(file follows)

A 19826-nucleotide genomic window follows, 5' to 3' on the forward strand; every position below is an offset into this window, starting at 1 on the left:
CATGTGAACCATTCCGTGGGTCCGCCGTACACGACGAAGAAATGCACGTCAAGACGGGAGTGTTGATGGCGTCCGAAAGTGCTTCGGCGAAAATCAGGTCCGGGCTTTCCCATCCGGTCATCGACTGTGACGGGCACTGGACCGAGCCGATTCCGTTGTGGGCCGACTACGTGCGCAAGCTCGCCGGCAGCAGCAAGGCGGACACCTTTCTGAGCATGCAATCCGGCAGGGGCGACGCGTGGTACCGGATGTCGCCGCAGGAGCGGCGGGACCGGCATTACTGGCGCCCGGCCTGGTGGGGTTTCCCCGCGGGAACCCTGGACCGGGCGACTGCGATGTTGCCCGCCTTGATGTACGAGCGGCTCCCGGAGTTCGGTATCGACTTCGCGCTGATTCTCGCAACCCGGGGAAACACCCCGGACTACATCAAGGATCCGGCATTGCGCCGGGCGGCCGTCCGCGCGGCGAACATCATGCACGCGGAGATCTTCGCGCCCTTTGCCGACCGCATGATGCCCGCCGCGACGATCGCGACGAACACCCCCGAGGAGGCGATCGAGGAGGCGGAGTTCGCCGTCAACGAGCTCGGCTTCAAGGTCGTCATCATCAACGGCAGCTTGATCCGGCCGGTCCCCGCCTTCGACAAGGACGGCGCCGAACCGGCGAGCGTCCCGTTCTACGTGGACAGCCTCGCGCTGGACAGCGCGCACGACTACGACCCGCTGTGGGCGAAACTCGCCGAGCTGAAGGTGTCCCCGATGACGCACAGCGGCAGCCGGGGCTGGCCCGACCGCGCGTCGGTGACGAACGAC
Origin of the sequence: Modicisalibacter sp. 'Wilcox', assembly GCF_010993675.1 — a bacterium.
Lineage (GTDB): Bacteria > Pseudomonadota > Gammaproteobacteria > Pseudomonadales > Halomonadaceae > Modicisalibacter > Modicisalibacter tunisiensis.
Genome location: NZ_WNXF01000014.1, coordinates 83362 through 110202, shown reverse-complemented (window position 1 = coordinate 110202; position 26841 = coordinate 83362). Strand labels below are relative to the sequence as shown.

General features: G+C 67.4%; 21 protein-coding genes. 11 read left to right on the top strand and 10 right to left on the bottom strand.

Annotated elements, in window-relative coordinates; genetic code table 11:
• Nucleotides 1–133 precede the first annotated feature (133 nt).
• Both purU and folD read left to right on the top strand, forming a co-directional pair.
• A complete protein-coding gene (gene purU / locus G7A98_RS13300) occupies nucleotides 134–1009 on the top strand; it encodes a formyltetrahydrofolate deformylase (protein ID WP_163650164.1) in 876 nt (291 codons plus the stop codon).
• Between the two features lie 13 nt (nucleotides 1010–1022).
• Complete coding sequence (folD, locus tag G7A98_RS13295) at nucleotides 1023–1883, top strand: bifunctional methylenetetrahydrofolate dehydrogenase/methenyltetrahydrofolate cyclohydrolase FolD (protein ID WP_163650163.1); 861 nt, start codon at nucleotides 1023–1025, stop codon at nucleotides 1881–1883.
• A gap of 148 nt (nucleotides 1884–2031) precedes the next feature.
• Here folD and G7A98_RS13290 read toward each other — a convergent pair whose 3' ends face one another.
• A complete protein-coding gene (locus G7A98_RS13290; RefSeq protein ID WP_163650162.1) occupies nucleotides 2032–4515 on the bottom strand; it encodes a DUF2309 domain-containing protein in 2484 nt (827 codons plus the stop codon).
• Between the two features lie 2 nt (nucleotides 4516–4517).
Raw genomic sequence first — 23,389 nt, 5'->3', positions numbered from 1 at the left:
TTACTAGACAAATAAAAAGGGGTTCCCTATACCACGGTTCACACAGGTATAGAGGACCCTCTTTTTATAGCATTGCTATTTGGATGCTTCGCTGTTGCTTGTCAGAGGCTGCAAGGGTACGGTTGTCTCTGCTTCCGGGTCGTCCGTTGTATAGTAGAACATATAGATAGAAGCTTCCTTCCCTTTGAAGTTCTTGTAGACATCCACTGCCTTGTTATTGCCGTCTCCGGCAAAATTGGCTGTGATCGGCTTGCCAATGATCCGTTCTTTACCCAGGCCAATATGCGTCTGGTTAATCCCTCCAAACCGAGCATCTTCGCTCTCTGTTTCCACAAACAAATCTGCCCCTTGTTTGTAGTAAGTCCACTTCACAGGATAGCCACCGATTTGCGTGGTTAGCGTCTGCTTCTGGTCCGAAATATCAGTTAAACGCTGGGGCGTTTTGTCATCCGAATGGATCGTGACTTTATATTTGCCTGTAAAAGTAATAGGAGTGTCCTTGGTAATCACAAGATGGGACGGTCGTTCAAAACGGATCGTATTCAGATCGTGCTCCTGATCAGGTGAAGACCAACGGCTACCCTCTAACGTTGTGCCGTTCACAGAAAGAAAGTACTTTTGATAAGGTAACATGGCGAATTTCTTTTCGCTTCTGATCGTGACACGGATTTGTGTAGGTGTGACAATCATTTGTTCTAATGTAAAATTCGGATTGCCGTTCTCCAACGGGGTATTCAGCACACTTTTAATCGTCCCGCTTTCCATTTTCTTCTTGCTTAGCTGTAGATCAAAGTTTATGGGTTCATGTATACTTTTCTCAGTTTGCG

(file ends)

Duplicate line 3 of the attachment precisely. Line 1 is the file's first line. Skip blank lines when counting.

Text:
Origin of the sequence: Modicisalibacter sp. 'Wilcox', assembly GCF_010993675.1 — a bacterium.